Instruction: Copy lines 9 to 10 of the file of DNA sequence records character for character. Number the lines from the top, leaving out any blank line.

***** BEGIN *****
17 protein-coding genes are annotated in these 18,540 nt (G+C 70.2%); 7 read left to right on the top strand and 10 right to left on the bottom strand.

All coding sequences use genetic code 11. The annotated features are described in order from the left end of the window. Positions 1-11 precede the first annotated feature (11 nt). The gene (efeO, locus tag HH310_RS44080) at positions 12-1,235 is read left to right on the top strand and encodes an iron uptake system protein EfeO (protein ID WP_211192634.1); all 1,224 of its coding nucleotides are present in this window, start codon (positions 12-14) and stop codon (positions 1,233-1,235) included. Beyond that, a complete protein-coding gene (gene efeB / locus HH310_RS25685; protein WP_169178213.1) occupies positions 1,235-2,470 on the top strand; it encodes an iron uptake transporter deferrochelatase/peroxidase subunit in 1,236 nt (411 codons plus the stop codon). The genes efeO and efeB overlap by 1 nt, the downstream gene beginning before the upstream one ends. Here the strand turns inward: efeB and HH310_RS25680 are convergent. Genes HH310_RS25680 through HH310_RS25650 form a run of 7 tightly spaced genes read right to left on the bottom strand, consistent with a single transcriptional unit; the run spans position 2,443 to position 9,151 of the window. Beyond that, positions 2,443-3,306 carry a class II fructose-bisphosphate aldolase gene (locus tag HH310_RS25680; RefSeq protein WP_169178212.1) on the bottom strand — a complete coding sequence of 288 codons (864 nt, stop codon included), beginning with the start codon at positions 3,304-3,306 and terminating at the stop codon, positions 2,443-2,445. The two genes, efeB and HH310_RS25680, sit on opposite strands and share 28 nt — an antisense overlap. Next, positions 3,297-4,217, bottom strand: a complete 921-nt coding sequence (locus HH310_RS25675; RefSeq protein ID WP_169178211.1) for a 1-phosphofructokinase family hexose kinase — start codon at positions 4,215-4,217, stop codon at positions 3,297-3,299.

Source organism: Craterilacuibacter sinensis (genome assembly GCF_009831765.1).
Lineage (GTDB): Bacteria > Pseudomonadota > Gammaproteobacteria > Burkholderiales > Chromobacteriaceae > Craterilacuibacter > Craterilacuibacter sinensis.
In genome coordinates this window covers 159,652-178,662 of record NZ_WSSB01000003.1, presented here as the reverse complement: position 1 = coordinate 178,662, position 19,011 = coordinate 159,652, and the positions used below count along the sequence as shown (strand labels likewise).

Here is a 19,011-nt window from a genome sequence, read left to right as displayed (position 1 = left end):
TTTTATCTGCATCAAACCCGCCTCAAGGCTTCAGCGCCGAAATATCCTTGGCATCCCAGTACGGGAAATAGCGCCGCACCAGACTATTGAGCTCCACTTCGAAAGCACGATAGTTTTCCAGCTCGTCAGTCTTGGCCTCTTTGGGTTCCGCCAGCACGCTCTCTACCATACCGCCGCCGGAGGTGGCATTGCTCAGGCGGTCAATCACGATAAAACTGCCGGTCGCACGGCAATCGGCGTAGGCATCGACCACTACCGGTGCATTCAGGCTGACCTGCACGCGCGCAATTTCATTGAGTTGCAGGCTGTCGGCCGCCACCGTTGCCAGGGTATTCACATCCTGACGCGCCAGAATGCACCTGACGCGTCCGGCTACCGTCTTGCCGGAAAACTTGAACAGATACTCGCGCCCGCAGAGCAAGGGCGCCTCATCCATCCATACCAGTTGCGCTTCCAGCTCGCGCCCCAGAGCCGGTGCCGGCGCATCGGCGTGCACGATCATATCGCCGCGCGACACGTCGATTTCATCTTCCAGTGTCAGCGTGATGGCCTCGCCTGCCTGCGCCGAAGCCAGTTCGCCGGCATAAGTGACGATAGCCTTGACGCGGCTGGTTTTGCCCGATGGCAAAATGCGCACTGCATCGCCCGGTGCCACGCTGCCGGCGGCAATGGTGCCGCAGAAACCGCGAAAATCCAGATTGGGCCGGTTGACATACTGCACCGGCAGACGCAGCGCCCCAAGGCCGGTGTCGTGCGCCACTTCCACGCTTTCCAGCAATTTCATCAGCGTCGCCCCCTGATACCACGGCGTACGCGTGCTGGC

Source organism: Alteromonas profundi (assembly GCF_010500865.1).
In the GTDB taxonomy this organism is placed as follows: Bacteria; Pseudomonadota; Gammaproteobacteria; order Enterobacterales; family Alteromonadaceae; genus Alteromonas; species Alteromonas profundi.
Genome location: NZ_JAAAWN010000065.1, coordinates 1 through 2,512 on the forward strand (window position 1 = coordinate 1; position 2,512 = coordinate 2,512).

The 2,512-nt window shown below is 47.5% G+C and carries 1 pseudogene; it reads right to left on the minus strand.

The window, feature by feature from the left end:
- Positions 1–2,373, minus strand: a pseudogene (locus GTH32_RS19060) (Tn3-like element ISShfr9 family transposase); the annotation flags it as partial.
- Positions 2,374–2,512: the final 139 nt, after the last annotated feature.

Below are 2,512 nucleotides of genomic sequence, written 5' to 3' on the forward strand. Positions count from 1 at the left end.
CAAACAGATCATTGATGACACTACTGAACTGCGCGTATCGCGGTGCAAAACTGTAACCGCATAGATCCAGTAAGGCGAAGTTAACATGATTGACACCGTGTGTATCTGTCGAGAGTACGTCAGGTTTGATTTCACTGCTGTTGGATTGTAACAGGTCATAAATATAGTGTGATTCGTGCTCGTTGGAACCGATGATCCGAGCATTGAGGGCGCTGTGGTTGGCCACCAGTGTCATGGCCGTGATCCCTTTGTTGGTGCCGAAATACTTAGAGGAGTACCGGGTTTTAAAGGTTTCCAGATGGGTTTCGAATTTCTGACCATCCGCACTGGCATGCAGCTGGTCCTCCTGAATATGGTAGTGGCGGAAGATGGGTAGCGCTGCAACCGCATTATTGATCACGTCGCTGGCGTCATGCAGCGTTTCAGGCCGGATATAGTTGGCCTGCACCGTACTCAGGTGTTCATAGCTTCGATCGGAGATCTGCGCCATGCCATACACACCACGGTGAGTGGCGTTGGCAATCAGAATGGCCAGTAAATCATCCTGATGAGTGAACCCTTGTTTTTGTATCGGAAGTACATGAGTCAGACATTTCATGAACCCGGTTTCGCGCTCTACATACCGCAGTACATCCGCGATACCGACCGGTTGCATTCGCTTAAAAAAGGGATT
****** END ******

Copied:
In the GTDB taxonomy this organism is placed as follows: Bacteria; Pseudomonadota; Gammaproteobacteria; order Enterobacterales; family Alteromonadaceae; genus Alteromonas; species Alteromonas profundi.
Genome location: NZ_JAAAWN010000065.1, coordinates 1 through 2,512 on the forward strand (window position 1 = coordinate 1; position 2,512 = coordinate 2,512).